Interest rates

Interest rates unlikely to fall, RBI warns

MUMBAI: The Reserve Bank of India (RBI) reported on Wednesday that interest rates have bottomed and yields are gradually rising on debt securities as well as deposits, a clear signal that there could there will be no rate cuts in the near future.
“Planned commercial banks have made full pass-through of policy rate cuts of 115 basis points (100 basis points = 1 percentage point) to the weighted average lending rate (WALR) on new rupee loans as well as on outstanding loans since March 2020,” the central said. bank said in the monthly report on the state of the economy. WALR is the average loan rate.
While central banks around the world cut interest rates after the Covid-19 outbreak two years ago, those in developed countries are now starting to raise rates to tame inflation, which is at its peak. high level for several decades. In India, the RBI kept policy rates stable, arguing that it must support higher economic activity.
The monthly report also pointed out that the cost of deposits for banks is gradually increasing. He added that banks have reached an inflection point regarding deposit rates. “With an increase in credit demand and a decrease in aggregate deposit growth, banks have started pricing their deposits at higher rates in recent months. As a result, median term deposit rates (MTDR) increased slightly by 5 basis points since October 2021.”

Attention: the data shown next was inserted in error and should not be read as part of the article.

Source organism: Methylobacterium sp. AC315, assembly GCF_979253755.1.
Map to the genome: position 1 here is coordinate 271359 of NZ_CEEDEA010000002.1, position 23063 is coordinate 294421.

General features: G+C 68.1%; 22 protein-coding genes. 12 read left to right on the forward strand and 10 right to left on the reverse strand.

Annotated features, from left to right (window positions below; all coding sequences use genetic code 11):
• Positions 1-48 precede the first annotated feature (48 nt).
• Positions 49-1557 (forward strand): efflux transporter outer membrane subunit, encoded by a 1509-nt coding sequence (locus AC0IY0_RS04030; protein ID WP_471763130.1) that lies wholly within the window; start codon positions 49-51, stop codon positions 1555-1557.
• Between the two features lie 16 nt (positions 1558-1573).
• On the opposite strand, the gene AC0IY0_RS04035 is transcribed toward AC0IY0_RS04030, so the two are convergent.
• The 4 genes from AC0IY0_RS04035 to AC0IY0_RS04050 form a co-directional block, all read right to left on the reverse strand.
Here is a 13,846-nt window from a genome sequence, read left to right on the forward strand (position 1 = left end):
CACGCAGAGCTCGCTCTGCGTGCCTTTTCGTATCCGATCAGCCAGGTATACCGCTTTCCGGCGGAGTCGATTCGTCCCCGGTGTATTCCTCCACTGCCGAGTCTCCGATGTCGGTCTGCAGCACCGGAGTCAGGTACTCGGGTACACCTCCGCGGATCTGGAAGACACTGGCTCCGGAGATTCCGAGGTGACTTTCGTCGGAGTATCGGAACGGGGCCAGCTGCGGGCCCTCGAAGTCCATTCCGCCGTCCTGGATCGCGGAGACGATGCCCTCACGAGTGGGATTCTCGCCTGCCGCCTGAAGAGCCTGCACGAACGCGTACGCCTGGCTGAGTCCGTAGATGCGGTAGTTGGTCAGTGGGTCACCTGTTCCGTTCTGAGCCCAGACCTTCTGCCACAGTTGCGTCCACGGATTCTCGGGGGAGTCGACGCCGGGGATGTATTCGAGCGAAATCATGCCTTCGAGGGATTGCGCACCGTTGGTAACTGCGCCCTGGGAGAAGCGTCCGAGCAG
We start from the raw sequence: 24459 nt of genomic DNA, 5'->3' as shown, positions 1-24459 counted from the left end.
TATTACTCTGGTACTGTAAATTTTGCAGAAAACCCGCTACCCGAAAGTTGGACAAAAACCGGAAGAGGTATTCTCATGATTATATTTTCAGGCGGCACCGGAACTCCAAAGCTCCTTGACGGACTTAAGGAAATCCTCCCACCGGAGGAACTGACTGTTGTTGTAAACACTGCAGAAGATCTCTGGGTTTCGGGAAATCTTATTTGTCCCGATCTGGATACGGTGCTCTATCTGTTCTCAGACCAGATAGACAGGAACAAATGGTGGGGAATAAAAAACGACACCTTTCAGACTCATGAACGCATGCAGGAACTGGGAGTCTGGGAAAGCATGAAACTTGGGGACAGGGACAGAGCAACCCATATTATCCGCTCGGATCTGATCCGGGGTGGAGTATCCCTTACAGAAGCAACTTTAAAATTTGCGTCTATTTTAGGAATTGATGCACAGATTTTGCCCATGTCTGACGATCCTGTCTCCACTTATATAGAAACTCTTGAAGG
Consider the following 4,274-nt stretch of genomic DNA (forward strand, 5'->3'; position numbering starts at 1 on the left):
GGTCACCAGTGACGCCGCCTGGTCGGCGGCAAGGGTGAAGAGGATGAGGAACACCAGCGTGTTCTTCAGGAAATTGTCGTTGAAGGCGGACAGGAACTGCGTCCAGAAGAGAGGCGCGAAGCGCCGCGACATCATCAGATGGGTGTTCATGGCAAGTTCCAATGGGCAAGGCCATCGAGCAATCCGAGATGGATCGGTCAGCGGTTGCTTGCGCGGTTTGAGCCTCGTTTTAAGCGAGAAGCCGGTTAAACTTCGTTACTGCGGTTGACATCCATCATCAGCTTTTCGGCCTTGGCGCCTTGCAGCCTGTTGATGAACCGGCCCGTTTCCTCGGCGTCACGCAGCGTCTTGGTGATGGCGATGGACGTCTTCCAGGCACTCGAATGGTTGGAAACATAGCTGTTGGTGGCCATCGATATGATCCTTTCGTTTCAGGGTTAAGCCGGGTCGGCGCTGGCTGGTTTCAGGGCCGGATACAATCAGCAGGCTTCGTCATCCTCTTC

The RBI’s statement that the rate pass-through is complete means that banks have used all their leeway to lower interest rates. As the next interest rate review by the central bank is expected to be a rate hike, that means it’s as good as it gets for borrowers.
The good news for depositors is that interest rates could rise slightly. However, the rise in deposit rates may not be very strong as the central bank maintained its dovish stance in monetary policy last week, citing the absence of demand pressures as evidenced by the output gap and the fall in inflation.
The state of the economy report said excess liquidity in the banking system moderated, with daily net cash absorption by the RBI falling to Rs 6.4 lakh crore in the second half of January to February 2022, compared to Rs 7 lakh crore of December. 2021 in mid-January of this year. This was due to the RBI’s liquidity rebalancing through inverse floating rate repo auctions (VRRR).
“Gradual improvement in the size of absorption via VRRR at higher thresholds pushed short-term rates higher,” the report said. As a result, interest rates rose across the entire long-term money market segment. The 3-month treasury bill rate and the certificate of deposit (CD) rate moved towards the reverse repo rate, despite lower overnight rates. At the same time, the 3-month Commercial Paper (CP)-NBFC rate traded above the reverse repo rate, reflecting heavy issuance.